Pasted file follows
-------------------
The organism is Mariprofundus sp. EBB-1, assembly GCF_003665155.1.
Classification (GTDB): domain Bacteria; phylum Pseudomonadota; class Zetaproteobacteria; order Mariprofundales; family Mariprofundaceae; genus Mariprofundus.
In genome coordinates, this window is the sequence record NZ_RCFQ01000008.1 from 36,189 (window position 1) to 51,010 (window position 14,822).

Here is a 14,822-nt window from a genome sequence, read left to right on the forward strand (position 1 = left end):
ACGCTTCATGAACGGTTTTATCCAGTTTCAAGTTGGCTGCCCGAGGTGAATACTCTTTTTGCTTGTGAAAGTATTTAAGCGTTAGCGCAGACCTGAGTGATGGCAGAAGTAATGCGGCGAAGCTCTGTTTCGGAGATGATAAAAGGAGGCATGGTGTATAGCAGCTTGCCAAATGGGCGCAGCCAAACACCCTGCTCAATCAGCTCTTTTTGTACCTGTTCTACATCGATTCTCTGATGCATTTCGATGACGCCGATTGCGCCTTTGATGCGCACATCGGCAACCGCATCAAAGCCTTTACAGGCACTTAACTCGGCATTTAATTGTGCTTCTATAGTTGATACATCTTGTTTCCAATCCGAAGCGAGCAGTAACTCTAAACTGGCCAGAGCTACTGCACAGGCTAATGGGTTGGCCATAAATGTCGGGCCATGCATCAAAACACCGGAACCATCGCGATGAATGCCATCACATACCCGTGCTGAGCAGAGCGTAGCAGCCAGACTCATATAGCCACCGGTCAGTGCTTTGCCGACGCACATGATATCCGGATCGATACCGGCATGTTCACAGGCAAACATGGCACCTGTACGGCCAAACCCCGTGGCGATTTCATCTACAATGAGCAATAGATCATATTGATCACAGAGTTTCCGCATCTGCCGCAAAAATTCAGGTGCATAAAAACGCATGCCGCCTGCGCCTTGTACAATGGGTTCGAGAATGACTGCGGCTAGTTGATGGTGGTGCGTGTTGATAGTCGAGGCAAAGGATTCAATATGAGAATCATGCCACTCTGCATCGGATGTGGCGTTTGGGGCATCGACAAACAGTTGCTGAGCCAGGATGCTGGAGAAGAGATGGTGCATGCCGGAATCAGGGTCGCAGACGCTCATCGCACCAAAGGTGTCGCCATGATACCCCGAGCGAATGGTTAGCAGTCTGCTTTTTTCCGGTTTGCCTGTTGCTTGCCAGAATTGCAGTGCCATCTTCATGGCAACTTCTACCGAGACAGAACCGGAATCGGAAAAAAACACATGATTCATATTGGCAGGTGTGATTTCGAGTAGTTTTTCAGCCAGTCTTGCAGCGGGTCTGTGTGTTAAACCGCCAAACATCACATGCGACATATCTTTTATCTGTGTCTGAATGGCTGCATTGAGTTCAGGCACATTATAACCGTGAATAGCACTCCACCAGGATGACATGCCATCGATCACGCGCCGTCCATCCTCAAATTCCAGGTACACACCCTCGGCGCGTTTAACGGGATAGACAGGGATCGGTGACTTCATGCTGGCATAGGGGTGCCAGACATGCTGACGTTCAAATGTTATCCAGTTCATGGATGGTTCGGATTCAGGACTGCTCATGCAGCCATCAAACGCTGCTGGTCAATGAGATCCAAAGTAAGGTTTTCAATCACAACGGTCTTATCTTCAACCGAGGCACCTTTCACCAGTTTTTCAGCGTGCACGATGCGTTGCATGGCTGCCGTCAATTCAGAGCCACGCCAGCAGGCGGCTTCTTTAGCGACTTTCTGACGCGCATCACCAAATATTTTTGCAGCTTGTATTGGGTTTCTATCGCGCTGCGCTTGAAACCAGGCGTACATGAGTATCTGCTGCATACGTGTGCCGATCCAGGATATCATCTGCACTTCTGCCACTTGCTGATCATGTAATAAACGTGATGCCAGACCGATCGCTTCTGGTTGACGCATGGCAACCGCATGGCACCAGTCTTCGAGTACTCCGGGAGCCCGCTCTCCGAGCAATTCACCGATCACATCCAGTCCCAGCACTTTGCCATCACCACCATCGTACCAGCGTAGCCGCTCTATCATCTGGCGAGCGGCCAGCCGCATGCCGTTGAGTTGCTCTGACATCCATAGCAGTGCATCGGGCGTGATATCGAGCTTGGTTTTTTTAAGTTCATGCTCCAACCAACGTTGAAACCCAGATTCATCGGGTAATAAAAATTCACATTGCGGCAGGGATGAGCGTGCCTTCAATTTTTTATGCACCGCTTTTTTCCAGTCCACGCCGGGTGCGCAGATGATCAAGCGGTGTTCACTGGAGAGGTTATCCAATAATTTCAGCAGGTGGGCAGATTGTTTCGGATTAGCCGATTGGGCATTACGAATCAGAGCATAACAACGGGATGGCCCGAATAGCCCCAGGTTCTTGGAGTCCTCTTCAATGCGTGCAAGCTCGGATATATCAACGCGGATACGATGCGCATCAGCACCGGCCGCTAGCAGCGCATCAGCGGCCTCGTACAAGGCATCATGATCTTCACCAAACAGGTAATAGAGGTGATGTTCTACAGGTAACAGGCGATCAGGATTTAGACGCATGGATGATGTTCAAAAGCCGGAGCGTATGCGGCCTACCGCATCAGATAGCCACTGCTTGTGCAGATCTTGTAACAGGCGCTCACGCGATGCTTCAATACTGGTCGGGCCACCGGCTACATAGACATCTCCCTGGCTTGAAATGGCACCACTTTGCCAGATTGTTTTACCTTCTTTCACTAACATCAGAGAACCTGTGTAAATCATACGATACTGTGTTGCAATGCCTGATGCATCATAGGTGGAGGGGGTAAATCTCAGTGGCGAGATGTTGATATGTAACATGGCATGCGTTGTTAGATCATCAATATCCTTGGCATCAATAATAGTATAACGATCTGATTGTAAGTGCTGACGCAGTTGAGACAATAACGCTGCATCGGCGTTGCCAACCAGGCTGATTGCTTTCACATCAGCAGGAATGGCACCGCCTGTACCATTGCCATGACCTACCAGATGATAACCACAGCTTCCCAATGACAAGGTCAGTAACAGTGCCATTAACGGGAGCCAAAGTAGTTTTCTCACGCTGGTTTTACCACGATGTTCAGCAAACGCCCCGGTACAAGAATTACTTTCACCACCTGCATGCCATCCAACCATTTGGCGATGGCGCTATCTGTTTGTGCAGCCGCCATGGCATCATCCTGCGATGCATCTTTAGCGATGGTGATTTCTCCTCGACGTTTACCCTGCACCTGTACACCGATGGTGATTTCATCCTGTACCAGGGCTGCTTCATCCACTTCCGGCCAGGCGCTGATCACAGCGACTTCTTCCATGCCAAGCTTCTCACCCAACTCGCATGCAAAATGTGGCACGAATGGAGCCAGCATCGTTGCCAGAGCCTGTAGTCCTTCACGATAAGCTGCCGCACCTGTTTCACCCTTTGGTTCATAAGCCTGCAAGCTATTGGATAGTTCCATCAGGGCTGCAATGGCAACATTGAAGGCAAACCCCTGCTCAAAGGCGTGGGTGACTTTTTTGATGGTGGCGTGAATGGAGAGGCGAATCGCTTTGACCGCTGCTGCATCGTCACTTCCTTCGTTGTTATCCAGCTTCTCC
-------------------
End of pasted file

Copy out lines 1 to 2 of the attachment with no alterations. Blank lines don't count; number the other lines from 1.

The organism is Mariprofundus sp. EBB-1, assembly GCF_003665155.1.
Classification (GTDB): domain Bacteria; phylum Pseudomonadota; class Zetaproteobacteria; order Mariprofundales; family Mariprofundaceae; genus Mariprofundus.